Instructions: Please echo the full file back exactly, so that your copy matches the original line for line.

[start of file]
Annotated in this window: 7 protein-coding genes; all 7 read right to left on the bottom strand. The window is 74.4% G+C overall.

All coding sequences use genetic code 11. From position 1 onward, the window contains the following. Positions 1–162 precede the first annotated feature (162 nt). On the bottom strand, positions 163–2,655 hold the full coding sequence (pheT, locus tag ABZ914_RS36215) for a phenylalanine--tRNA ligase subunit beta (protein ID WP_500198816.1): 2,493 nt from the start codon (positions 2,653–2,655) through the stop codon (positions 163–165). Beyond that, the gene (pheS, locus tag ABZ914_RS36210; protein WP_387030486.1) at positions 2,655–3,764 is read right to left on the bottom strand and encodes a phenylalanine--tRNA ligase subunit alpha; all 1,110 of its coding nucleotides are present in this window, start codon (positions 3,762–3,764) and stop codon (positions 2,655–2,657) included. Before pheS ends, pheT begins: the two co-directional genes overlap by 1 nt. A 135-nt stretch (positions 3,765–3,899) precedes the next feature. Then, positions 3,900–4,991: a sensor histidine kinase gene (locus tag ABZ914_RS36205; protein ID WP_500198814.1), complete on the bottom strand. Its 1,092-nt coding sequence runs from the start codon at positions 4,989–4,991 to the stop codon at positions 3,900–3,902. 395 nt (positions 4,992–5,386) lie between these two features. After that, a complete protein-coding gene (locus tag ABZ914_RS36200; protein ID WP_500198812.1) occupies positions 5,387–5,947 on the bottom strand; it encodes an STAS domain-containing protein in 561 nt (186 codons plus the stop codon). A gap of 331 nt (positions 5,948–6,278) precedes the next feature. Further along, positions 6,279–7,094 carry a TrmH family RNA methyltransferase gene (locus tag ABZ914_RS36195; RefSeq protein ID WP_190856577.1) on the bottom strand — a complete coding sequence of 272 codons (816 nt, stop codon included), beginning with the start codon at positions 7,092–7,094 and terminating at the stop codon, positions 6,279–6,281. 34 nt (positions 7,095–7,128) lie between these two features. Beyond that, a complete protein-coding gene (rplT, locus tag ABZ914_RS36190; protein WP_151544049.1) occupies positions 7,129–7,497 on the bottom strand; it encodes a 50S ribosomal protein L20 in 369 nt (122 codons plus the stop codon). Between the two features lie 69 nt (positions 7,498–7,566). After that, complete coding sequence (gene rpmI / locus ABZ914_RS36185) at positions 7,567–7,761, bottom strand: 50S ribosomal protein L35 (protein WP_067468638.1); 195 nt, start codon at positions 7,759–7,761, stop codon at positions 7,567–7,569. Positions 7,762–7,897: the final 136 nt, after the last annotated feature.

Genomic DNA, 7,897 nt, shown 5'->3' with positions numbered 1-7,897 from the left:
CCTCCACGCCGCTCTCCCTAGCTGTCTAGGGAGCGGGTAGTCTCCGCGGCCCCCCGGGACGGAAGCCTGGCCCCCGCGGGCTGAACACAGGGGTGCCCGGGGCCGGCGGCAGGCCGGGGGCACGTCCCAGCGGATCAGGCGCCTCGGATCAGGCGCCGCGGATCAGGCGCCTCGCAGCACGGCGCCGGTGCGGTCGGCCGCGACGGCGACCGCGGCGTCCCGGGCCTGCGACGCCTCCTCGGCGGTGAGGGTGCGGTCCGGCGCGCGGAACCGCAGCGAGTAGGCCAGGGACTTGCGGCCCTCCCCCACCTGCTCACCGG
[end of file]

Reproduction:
Annotated in this window: 7 protein-coding genes; all 7 read right to left on the bottom strand. The window is 74.4% G+C overall.

All coding sequences use genetic code 11. From position 1 onward, the window contains the following. Positions 1–162 precede the first annotated feature (162 nt). On the bottom strand, positions 163–2,655 hold the full coding sequence (pheT, locus tag ABZ914_RS36215) for a phenylalanine--tRNA ligase subunit beta (protein ID WP_500198816.1): 2,493 nt from the start codon (positions 2,653–2,655) through the stop codon (positions 163–165). Beyond that, the gene (pheS, locus tag ABZ914_RS36210; protein WP_387030486.1) at positions 2,655–3,764 is read right to left on the bottom strand and encodes a phenylalanine--tRNA ligase subunit alpha; all 1,110 of its coding nucleotides are present in this window, start codon (positions 3,762–3,764) and stop codon (positions 2,655–2,657) included. Before pheS ends, pheT begins: the two co-directional genes overlap by 1 nt. A 135-nt stretch (positions 3,765–3,899) precedes the next feature. Then, positions 3,900–4,991: a sensor histidine kinase gene (locus tag ABZ914_RS36205; protein ID WP_500198814.1), complete on the bottom strand. Its 1,092-nt coding sequence runs from the start codon at positions 4,989–4,991 to the stop codon at positions 3,900–3,902. 395 nt (positions 4,992–5,386) lie between these two features. After that, a complete protein-coding gene (locus tag ABZ914_RS36200; protein ID WP_500198812.1) occupies positions 5,387–5,947 on the bottom strand; it encodes an STAS domain-containing protein in 561 nt (186 codons plus the stop codon). A gap of 331 nt (positions 5,948–6,278) precedes the next feature. Further along, positions 6,279–7,094 carry a TrmH family RNA methyltransferase gene (locus tag ABZ914_RS36195; RefSeq protein ID WP_190856577.1) on the bottom strand — a complete coding sequence of 272 codons (816 nt, stop codon included), beginning with the start codon at positions 7,092–7,094 and terminating at the stop codon, positions 6,279–6,281. 34 nt (positions 7,095–7,128) lie between these two features. Beyond that, a complete protein-coding gene (rplT, locus tag ABZ914_RS36190; protein WP_151544049.1) occupies positions 7,129–7,497 on the bottom strand; it encodes a 50S ribosomal protein L20 in 369 nt (122 codons plus the stop codon). Between the two features lie 69 nt (positions 7,498–7,566). After that, complete coding sequence (gene rpmI / locus ABZ914_RS36185) at positions 7,567–7,761, bottom strand: 50S ribosomal protein L35 (protein WP_067468638.1); 195 nt, start codon at positions 7,759–7,761, stop codon at positions 7,567–7,569. Positions 7,762–7,897: the final 136 nt, after the last annotated feature.

Genomic DNA, 7,897 nt, shown 5'->3' with positions numbered 1-7,897 from the left:
CCTCCACGCCGCTCTCCCTAGCTGTCTAGGGAGCGGGTAGTCTCCGCGGCCCCCCGGGACGGAAGCCTGGCCCCCGCGGGCTGAACACAGGGGTGCCCGGGGCCGGCGGCAGGCCGGGGGCACGTCCCAGCGGATCAGGCGCCTCGGATCAGGCGCCGCGGATCAGGCGCCTCGCAGCACGGCGCCGGTGCGGTCGGCCGCGACGGCGACCGCGGCGTCCCGGGCCTGCGACGCCTCCTCGGCGGTGAGGGTGCGGTCCGGCGCGCGGAACCGCAGCGAGTAGGCCAGGGACTTGCGGCCCTCCCCCACCTGCTCACCGG